In 1920 the literary critic and satirist HL Mencken wrote in the Nation that Chicago is the "Literary Capital of the United States". Given the city's relative provinciality, marooned way out in the Midwest, it is perhaps a surprising claim. And yet this is a city that can lay claim to being the birthplace of Ernest Hemingway and Philip K Dick; the alma mater of Philip Roth and Kurt Vonnegut, who both studied at its university after the second world war; and during the 1920s, the unexpected cultural centre of European modernism. So how to narrow down a reading list from an ever expanding range of possibilities?

    Chicago didn't really hit the big time until the late 19th century, when it became the bustling metropolis of an increasingly industrialised Midwest, and its economy based on pork, beef, and bicycles quickly aligned itself with a gritty literary consciousness; dubbed "Midland Realism". Authors such as Henry Blake Fuller practised a form of grubby urbanism whose inspiration was clearly the fin de siècle naturalism of Émile Zola. But where Zola's interest lies in the city as consumerist illusion and commercial spectacle, Midland Realism is comprehensively industrial, taking as its core narrative the futility of working class (typically immigrant) ambition eternally thwarted by a corrupt, white capitalist system.

    "I am an American, Chicago bornChicago, that somber cityand go at things as I have taught myself, free-style, and will make the record in my own way: first to knock, first admitted; sometimes an innocent knock, sometimes a not so innocent. But a man's character is his fate, says Heraclitus, and in the end there isn't any way to disguise the nature of the knocks by acoustical work on the door or gloving the knuckles."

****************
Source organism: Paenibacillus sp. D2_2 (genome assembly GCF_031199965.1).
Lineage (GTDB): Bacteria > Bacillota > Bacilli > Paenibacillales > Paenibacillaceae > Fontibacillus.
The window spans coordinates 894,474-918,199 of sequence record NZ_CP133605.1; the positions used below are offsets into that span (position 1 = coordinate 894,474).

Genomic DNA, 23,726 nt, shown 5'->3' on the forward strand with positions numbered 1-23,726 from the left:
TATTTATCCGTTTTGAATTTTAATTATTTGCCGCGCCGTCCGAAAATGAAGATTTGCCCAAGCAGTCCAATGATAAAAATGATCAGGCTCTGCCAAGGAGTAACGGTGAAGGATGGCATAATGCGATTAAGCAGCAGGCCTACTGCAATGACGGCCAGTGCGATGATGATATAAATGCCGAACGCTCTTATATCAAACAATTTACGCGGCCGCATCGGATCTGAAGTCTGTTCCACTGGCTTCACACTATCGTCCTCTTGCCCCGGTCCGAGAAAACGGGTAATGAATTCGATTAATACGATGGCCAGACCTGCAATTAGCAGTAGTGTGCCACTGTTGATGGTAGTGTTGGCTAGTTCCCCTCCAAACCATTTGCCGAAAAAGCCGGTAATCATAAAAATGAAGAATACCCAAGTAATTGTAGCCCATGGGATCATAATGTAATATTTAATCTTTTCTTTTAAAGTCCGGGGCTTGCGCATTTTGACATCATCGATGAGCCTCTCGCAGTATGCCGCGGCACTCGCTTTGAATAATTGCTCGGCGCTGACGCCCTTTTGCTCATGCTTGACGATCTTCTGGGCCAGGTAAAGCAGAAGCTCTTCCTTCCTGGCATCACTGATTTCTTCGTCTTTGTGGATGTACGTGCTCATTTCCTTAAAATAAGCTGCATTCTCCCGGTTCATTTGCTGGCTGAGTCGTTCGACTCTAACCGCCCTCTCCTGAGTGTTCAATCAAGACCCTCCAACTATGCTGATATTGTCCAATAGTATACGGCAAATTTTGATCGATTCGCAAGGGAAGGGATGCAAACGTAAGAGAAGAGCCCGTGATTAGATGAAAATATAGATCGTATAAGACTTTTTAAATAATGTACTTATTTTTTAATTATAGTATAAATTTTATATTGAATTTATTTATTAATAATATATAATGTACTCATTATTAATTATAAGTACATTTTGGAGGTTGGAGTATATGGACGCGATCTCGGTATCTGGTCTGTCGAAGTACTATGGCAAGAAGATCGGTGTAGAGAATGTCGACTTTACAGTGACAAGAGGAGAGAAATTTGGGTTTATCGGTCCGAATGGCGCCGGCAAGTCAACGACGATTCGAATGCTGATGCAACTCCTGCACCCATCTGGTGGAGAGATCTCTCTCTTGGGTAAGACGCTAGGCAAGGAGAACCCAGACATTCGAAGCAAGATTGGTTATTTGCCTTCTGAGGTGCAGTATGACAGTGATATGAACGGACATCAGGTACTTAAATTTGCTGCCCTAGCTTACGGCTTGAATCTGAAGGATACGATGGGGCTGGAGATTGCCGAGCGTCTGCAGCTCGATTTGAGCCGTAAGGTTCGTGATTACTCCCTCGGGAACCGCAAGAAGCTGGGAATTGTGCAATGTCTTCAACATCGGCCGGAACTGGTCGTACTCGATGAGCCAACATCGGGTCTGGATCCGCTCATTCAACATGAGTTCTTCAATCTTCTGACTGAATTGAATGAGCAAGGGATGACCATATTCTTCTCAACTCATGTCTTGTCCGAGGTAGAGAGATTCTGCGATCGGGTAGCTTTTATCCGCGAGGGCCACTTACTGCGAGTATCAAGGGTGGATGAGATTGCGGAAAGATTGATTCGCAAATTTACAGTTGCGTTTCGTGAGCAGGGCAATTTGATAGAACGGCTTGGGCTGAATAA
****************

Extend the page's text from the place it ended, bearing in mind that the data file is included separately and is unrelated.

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    'Lioness of Iran' who was nominated twice for the Nobel prize in literature dies aged 87 in Tehran hospital

    Famed Iranian poet Simin Behbahani, who wrote of the joys of love, demanded equal rights for women and spoke out about the challenges facing those living in her homeland, died on Thursday aged 87.

    Behbahani had been hospitalised and unconscious in Tehran since 6 August and later died of heart failure and breathing problems, Iran's official IRNA news agency reported.

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    An anthology of later work by the Nobel laureate will feature a last poem, In Time, written for his granddaughter Síofra

    Seamus Heaney obituary by Neil Corcoran

    A poem written for his granddaughter and never published before in the UK will form part of a new collection of selected poems by the late Seamus Heaney, spanning 25 years and "complet[ing] the arc of a remarkable career", his publisher announced on Thursday.

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    Merwin brings themes of memory, the natural world and love of place rapturously to life

    William Merwin is curiously under-read in Britain. Not so in his native US, where he was until recently poet laureate, and where his distinguished roster of awards includes two Pulitzer prizes. Now 86, he still lives in the house he built in the rainforest of Hawaii, and which is the setting for much of his later work.

    Merwin's signature refusal to use punctuation, and the way his push-me-pull-you lines capture the connectedness of time, space and the natural world, are unique in Anglo-American verse. So his new collection would be an event even if it consisted of nothing but fragments. But The Moon Before Morning is a book of drive, finesse and astonishing beauty. Far from fragmentary, it is also substantial, its more than 120 pages divided into four sections. Among its themes are remembering and forgetting, the natural world and love of place.

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    Searching for an art form that allows you to share your true identity with a crowd? You need slam poetry as site member sunsetskyfire reveals during our Amnesty teen takeover, slam poetry attracts the most diverse bunch of identities around